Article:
Jim Wilson relates a story from his life:
Years ago, when I was a young Atheist still forced to live in a small town with my rather religious parents I befriended a couple missionaries from the Church of Jesus Christ of Latter-day Saints. They were quite friendly and gave a friend and me someone to talk to about issues we generally were not able to discuss with our families. It seemed they were always willing to come back so long as you did not tell them not to. Eventually, this became a bit much and they started appearing at inopportune times and becoming more aggressive. This was at my friend’s home. Later, they started visiting me at the home where my parents and I resided. They were always easy to talk to and though I did not believe any of the things they told me or take the whole exercise seriously at all, I did not mind their visits so long as they were infrequent.
Eventually, my father became annoyed and said to stop having missionaries make appearances in his home. They were of course from what he deemed a heretical domination of Christianity and he disliked their presence. My more recent attempts to converse with LDS or Jehovah’s Witness missionaries here in Tucson have tended to be more short lived as these missionaries were more quick to dismiss me as a lost cause possibly doing the devil’s work.
In a recent phone conversation with members of my family, the topic of these Mormon missionaries and their futile conversion attempts came up. At least one family member told me that looking back they would rather that I had become a Mormon than remain an Atheist. The logic was that as a Mormon I would at least still be following the Christian God albeit a rather unconventional version of it. Apparently, in this case there is a willingness to over look their beliefs that Mormons are non-Christians heretical or whatever else. Apparently, belief in a heretical version of the Christian God is better than no belief in any God. That way, I may not be on right page but at least I would be on some page.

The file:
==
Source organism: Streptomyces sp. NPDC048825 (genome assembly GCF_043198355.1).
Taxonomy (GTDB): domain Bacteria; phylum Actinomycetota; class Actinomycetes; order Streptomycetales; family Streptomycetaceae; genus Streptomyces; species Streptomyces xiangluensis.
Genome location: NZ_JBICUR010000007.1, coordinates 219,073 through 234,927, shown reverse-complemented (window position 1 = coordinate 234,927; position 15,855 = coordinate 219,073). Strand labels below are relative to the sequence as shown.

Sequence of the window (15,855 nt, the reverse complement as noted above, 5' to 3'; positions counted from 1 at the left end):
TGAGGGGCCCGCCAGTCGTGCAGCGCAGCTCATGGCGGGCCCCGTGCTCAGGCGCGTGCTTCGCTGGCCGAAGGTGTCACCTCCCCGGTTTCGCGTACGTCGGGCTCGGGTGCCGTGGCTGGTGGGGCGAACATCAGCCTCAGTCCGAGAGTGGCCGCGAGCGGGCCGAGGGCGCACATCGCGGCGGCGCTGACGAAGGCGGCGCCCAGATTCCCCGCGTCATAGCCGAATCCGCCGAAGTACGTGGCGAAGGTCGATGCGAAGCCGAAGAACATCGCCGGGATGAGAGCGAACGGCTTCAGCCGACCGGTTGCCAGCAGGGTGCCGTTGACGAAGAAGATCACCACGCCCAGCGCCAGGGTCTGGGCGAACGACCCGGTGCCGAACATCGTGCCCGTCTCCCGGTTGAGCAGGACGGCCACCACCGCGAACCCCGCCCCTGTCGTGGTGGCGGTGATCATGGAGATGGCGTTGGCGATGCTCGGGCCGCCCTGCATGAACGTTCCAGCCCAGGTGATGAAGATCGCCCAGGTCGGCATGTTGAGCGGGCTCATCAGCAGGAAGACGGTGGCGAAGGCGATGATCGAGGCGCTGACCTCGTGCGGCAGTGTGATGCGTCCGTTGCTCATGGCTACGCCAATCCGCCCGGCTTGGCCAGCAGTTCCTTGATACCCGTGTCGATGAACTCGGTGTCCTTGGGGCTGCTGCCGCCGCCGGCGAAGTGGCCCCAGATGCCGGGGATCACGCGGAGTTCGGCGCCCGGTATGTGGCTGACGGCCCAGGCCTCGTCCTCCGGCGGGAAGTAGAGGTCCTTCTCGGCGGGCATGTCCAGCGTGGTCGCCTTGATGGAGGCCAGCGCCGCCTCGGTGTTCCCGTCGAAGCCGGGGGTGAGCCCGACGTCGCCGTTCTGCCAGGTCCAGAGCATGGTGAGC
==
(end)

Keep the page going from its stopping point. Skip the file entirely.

I have to wonder how far this logic extends. Would my family members rather me be a Jehovah’s Witness, a member of Westboro Baptist Church, or some sort of charismatic Christian who speaks in tongues and handle’s venomous snakes? Is it better to be part of any idiosyncratic brand of Christianity than being an Atheist regardless of the associated baggage? What about Judaism or Islam? At least then I would still be following some version of the God of Abraham. Does it matter that to many Christians, Islam is seen as a force of destruction and perversion of scripture? Is it still preferable to have a son who is a Muslim than an Atheist? How about Scientology? They at least believe in some sort of supernatural realm.
For me, being an Atheist is the only intellectually honest option. Until evidence for the existence of something is presented refraining from belief is the only responsible position to take. This is true for claims of God’s and Leprechauns. I would like to think my parents would prefer me an intellectually honest skeptic than believe something that is a blatantly false version of the God they worship. They are all blatantly false as best I can tell. Being an Atheist does not require tithing, devoting my life to a specific church hierarchy, engaging in activities like holding pit vipers, speaking in tongues, or promoting bigotry while picketing soldiers’ funerals. It has no baggage associated with it and leaves me free to decide things for myself without deference to any authority. I cannot see why someone would not prefer this for their children than some absurdly nonsensical faith.
I see skeptical neutrality as something to be admired rather than something that is castigated and demonized as atheism obviously is (ref: the May 21st blog entry). Doubt is not a bad thing and a little healthy skepticism is a far better thing than the gullibility that is needed to accept any of the world’s major religions. Why do believers see belief in obvious nonsense as commendable so long as it is packaged with some subset of their own beliefs?